Buyers Blog Update 1-13-2020
The Veterans Administration officially announced the new VA Loan Limit set to take effect January 1, 2020. This time it’s very different. There will be NO LIMIT for veterans with full entitlement. Yes, that means if you can afford the payment (and get pre-approved) for a $2.5 million dollar home, then you can buy one using your VA home loan with $0 down payment! That’s right, ZERO down payment.
How Did This Major Change of No VA Loan Limit Come Around?
The change was implemented as part of the Blue Water Navy Vietnam Veterans Act of 2019, passed by Congress to support health care needs of a specific set of Vietnam veterans who served offshore of the Republic of Vietnam between Jan. 9, 1962, and May 7, 1975 and had contact with Agent Orange. In order to fund the program, Congress needs a revenue source, so the additional revenue from increased VA funding fees will go to support the costs.
*Article sourced from hawaiivaloans.com
Dream Big: 6 Reasons Why You Should Look at Homes Outside Your Price Range
When you’re house hunting, budget is everything. It dictates how much home you can reasonably afford, and therefore which homes you look at. After all, you don’t want to end up house poor or risk going into foreclosure because you couldn’t maintain your mortgage payments.
*Article sourced from Realtor.com
3 Benefits to Buying Your Dream Home This Year
Outside of a strong economy, low unemployment, and higher wages, there are three more great reasons why you may want to consider buying your dream home this year instead of waiting.
1. Buying a Home is a Great Investment
Several reports indicate that real estate is a good investment, topping other options such as gold, stocks, bonds, and savings. Why? Real estate helps build equity, a form of investing for you and your family. According to CoreLogic’s Equity Report,
“U.S. homeowners with mortgages (roughly 64% of all properties) have seen their equity increase by a total of nearly $457 billion since the third quarter 2018, an increase of 5.1%, year over year.”
This means the average homeowner gained approximately $5,300 in equity over the past year. If you want to start building your equity, put your housing costs to work for you through homeownership this year.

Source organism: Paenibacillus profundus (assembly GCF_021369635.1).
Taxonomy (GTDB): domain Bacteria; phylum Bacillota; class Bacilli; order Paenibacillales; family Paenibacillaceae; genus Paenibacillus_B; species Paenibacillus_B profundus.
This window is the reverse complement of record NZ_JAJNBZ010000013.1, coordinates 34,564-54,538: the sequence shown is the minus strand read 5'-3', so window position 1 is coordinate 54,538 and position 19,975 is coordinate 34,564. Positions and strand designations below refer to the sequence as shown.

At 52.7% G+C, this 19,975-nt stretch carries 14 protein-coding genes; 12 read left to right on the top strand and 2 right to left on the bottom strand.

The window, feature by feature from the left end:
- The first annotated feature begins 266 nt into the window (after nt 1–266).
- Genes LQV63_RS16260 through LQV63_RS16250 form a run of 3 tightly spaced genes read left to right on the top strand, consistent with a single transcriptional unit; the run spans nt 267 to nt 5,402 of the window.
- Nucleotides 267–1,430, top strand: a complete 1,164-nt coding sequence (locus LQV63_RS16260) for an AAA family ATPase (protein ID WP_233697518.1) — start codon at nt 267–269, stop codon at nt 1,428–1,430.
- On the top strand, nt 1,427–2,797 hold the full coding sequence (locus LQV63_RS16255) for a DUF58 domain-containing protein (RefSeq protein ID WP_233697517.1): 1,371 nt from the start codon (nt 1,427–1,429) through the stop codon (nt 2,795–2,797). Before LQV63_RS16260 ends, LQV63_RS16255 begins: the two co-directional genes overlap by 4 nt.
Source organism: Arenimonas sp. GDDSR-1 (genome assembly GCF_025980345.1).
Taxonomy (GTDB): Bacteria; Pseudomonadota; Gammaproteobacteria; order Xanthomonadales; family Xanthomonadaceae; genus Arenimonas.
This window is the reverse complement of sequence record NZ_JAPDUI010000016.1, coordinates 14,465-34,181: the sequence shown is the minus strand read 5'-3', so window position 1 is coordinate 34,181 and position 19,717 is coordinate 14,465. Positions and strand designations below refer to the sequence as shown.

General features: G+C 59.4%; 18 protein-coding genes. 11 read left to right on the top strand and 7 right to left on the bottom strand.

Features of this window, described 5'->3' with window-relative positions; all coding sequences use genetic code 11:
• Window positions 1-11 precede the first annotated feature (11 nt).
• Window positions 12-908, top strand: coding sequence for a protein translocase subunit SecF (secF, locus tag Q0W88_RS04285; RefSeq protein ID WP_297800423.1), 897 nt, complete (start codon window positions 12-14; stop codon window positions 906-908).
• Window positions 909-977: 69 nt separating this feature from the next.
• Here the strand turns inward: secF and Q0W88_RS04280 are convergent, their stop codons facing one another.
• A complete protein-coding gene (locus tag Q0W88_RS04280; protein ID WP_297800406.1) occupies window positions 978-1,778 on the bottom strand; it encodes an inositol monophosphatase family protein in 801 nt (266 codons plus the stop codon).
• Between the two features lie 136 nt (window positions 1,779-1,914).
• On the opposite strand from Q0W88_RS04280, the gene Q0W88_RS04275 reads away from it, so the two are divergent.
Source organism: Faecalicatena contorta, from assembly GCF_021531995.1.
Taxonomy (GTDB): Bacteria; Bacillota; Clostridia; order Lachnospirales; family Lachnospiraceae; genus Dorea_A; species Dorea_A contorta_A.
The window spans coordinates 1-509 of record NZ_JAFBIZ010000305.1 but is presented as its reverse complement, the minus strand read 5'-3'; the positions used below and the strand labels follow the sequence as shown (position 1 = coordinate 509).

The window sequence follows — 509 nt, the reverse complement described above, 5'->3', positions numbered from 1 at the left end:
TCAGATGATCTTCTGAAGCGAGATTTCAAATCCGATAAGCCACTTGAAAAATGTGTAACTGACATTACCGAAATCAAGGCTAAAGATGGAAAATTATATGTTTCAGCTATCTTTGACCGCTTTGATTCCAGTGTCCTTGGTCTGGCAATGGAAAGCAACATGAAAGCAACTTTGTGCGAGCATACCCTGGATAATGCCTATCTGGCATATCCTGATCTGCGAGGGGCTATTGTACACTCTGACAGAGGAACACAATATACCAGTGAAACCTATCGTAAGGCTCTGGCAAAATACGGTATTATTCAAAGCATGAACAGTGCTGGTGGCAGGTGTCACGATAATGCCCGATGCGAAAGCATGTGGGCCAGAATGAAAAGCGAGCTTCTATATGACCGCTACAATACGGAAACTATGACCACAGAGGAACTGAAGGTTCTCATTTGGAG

2. Mortgage Interest Rates Are Low
The Primary Mortgage Market Survey from Freddie Mac indicates that interest rates for a 30-year mortgage have fallen since November 2018 when they hit 4.94%. In their latest forecast, Freddie Mac expects rates to remain low, leveling out to a yearly average of 3.8% in 2020.
When you purchase a home at a low mortgage rate, it will impact your monthly mortgage payment, giving you the opportunity to buy more house for your money.
3. Investing in Your Family is a Win
There are some renters who haven’t purchased a home yet because they’re uncomfortable taking on the obligation of a mortgage. Everyone should realize that, unless you’re living rent-free with your parents, you’re paying a mortgage – either yours or that of your landlord.
Today, rental prices continue to increase, and when you’re paying your landlord’s mortgage instead of your own, you’re not the one earning the equity. As an owner, your mortgage payment is a form of ‘forced savings’ you can use later in life to reinvest in your family. You can use it for a variety of opportunities, such as saving for your children’s education, moving up to a bigger home, or starting your own business. As a renter, it can be more challenging to achieve those types of dreams without home equity working for you.
Buying a home sooner rather than later could lead to substantial savings and long-term financial growth for you and your family. Let’s get together to determine if homeownership is the right choice for you this year.
*Article sourced from MyKCM.com
The information contained, and the opinions expressed, in this article are not intended to be construed as investment advice. Keeping Current Matters, Inc. does not guarantee or warrant the accuracy or completeness of the information or opinions contained herein. Nothing herein should be construed as investment advice. You should always conduct your own research and due diligence and obtain professional advice before making any investment decision. Keeping Current Matters, Inc. will not be liable for any loss or damage caused by your reliance on the information or opinions contained herein.
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